My 33 1/3 book, on Aphex Twin's Selected Ambient Works Volume II, was the 5th bestselling book in the series in 2014. It's available at Amazon (including Kindle) and via your local bookstore. • F.A.Q.Key Tags: #saw2for33third, #sound-art, #classical, #juntoElsewhere: Twitter, SoundCloud, Instagram

Listening to art.
Playing with audio.
Sounding out technology.
Composing in code.

Aphex Twin @ 33 1/3 (1/5): Book I Did(n’t) Write

The first of five posts for the 33 1/3 website

The publisher of my Aphex Twin book, 33 1/3, an imprint of Bloomsbury, has invited me to write blog posts this week to note the book’s official publication on Thursday, February 13. The first of these five posts is up today: “The Aphex Twin Book I Did(n’t) Write.”

These are the first three paragraphs of the piece, about a third of the piece’s total length:

It is fitting that I wrote a book about “Volume II” of something, because I wrote the book twice.

When I proposed writing a book for the 33 1/3 series about Selected Ambient Works Volume II, the landmark 1994 album by the British electronic musician Aphex Twin (aka Richard D. James, above), I knew the sort of book that I wanted to publish. I also knew the sort of book that I didn’t want to publish. And because this was to be my first book, and I was very much finding my way in the process, I ended up also writing the book that I didn’t want to write, just to get it out of my head. Doing so probably wasn’t the best use of time in a practical sense, but it proved very satisfying, and even a little useful.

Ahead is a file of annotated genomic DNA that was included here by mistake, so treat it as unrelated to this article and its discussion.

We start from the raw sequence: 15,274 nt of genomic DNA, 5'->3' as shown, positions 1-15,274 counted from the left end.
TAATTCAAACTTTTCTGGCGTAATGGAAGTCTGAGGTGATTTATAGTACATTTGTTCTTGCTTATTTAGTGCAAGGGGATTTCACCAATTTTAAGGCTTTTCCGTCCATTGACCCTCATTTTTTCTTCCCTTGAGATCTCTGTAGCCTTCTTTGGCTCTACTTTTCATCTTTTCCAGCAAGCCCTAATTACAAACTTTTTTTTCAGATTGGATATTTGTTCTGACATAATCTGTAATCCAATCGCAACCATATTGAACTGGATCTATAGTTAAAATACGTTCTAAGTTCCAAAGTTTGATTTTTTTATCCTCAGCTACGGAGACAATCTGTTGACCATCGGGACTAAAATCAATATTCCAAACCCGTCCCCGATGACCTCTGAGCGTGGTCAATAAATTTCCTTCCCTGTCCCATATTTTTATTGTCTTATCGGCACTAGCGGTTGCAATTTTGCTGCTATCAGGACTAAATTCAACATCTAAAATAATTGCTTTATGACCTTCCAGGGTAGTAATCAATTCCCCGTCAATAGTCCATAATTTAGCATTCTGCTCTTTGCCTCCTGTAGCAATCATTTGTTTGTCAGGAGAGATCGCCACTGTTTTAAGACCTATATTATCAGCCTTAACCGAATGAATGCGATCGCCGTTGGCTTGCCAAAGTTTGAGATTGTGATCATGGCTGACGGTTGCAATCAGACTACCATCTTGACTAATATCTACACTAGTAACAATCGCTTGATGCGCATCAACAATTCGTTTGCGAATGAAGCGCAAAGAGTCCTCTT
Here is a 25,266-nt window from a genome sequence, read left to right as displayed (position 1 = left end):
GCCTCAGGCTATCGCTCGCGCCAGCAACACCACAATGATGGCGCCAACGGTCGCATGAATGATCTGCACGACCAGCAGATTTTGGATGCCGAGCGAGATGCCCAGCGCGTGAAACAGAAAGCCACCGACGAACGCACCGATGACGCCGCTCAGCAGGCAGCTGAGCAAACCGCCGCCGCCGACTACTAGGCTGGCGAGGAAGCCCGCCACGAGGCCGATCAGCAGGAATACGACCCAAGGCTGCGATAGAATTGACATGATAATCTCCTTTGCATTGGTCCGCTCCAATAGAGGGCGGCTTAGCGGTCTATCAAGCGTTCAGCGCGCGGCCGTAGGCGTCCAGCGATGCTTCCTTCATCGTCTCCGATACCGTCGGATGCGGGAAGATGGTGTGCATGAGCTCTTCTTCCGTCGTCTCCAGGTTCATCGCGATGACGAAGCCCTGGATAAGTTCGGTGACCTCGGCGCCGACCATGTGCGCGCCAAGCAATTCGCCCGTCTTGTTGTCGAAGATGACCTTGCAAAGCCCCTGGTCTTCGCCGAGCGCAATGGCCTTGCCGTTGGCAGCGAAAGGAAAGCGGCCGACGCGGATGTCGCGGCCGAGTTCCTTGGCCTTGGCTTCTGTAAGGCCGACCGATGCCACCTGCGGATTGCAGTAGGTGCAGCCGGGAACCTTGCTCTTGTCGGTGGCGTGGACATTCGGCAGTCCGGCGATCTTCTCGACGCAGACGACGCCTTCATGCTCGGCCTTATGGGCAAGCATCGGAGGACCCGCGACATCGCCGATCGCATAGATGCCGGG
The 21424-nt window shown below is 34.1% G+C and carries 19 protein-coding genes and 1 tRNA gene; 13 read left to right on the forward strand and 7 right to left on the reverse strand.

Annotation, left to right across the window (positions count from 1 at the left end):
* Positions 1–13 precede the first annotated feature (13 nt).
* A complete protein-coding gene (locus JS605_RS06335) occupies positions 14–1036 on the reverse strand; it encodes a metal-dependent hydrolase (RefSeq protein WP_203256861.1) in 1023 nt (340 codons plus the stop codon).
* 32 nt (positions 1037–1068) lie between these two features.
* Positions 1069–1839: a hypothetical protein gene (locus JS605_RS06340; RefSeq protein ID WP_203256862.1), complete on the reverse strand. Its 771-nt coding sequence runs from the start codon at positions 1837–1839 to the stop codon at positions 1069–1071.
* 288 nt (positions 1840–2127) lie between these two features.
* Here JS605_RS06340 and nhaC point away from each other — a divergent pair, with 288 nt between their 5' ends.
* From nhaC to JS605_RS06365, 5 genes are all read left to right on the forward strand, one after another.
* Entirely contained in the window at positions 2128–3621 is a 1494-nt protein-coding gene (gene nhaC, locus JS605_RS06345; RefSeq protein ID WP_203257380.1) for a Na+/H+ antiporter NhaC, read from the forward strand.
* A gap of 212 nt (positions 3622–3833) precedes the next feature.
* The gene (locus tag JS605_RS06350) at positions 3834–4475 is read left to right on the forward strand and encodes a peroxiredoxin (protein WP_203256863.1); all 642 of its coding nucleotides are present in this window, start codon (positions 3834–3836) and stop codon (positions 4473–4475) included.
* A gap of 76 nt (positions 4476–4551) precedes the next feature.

The Book I Didn’t Want to Write involved working through the album track by track, each of its 25 individual pieces of music in a row. By mentioning this disinclination of mine, I don’t intend to offend any other authors in this series — or in similar pursuits — who have taken this track-by-track approach. I simply had little interest in taking the opportunity to publish a book with 33 1/3 only to simply guide the listener/reader through the record one song at a time, like a docent on a walking tour of some historic cemetery. That approach didn’t seem true to the ambiguity inherent in this record, with its nearly vocal-less content, all but one of the tracks lacking words for a title (utilizing pictures instead), the whole thing intended as much for deep background playing as for attentive listening. It’s an album to get lost in, not to be be provided a Star Map for.

Read the full piece at 333sound.com.

By Marc Weidenbaum

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